My name is Mwamba Mulenga. I am a double orphaned boy. This is how a letter began in a recent update from our ministry partners, the Franciscan Missionary Sisters of Assisi. Cross Catholic helps the sisters run five free Catholic primary schools that serve severely impoverished children in Luanshya, Zambia, a destitute region decimated by the decline of the copper mining industry and the AIDS epidemic.
Fellowship is a common theme throughout the Bible, particularly in the New Testament after Christ’s ascension into heaven as new believers joined together to form churches.
The recent conflicts in countries throughout the Middle East offer a glimpse of what can happen when people feel they’ve been treated unjustly. The result of perceived injustice can range from peaceful protests that bring about change to dangerous riots or clashes between citizens and the government.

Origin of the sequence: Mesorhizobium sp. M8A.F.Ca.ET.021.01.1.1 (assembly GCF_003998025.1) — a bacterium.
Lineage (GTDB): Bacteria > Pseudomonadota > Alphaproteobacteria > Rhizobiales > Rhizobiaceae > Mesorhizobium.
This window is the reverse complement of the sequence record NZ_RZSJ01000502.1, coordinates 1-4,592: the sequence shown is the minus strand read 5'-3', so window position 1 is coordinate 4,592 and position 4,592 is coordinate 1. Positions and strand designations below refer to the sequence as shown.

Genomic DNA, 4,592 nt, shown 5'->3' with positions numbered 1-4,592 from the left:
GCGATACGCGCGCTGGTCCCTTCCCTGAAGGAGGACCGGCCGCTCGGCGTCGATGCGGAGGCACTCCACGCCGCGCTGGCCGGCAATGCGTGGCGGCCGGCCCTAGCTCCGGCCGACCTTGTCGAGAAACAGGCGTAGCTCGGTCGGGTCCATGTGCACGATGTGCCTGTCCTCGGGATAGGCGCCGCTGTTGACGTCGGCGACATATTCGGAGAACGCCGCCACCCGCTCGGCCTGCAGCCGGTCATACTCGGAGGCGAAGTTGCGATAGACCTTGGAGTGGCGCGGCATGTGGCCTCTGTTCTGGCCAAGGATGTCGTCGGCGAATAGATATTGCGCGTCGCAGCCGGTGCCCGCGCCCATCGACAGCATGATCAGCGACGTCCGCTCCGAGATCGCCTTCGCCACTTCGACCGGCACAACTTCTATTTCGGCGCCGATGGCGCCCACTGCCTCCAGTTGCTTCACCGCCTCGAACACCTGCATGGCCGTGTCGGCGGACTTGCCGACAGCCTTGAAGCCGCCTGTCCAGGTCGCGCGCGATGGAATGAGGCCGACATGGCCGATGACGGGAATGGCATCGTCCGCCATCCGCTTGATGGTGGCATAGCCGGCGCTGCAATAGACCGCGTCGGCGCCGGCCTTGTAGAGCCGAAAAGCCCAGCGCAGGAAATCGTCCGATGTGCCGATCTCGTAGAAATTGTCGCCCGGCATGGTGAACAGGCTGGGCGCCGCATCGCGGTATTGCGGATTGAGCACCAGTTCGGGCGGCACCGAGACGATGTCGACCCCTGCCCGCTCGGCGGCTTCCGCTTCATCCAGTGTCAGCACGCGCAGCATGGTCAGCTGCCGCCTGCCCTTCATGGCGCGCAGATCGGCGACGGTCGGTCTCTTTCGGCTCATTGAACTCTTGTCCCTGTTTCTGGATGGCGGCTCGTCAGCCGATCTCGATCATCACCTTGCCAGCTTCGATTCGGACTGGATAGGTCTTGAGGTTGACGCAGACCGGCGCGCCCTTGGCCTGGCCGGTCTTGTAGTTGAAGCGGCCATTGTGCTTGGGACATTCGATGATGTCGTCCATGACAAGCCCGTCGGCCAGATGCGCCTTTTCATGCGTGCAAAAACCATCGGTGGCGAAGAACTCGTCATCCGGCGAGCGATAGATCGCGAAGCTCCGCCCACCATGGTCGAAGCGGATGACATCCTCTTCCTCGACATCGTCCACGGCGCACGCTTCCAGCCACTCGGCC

“I wish my mother was alive today to see this house.” That’s what David Massinga said through his tears when he and his sisters first moved into a new home given to them by Cross International Catholic Outreach and its generous benefactors through one of our ministry partners in Mozambique.
Mozambique has been called an “African lion” – not because it is strong, but because it is stronger than it once was, having achieved modest economic growth and overcome bloody conflicts that plagued the country from the 1970s to the early 90s.
As anyone who has spent time in Africa can tell you, grandmothers are the unsung heroes in the fight against AIDS. They may not discovery a cure, headline a benefit concert, or legislate for sex education, but they are doing the hardest part – raising their orphaned grandsons and granddaughters whose parents have died of AIDS.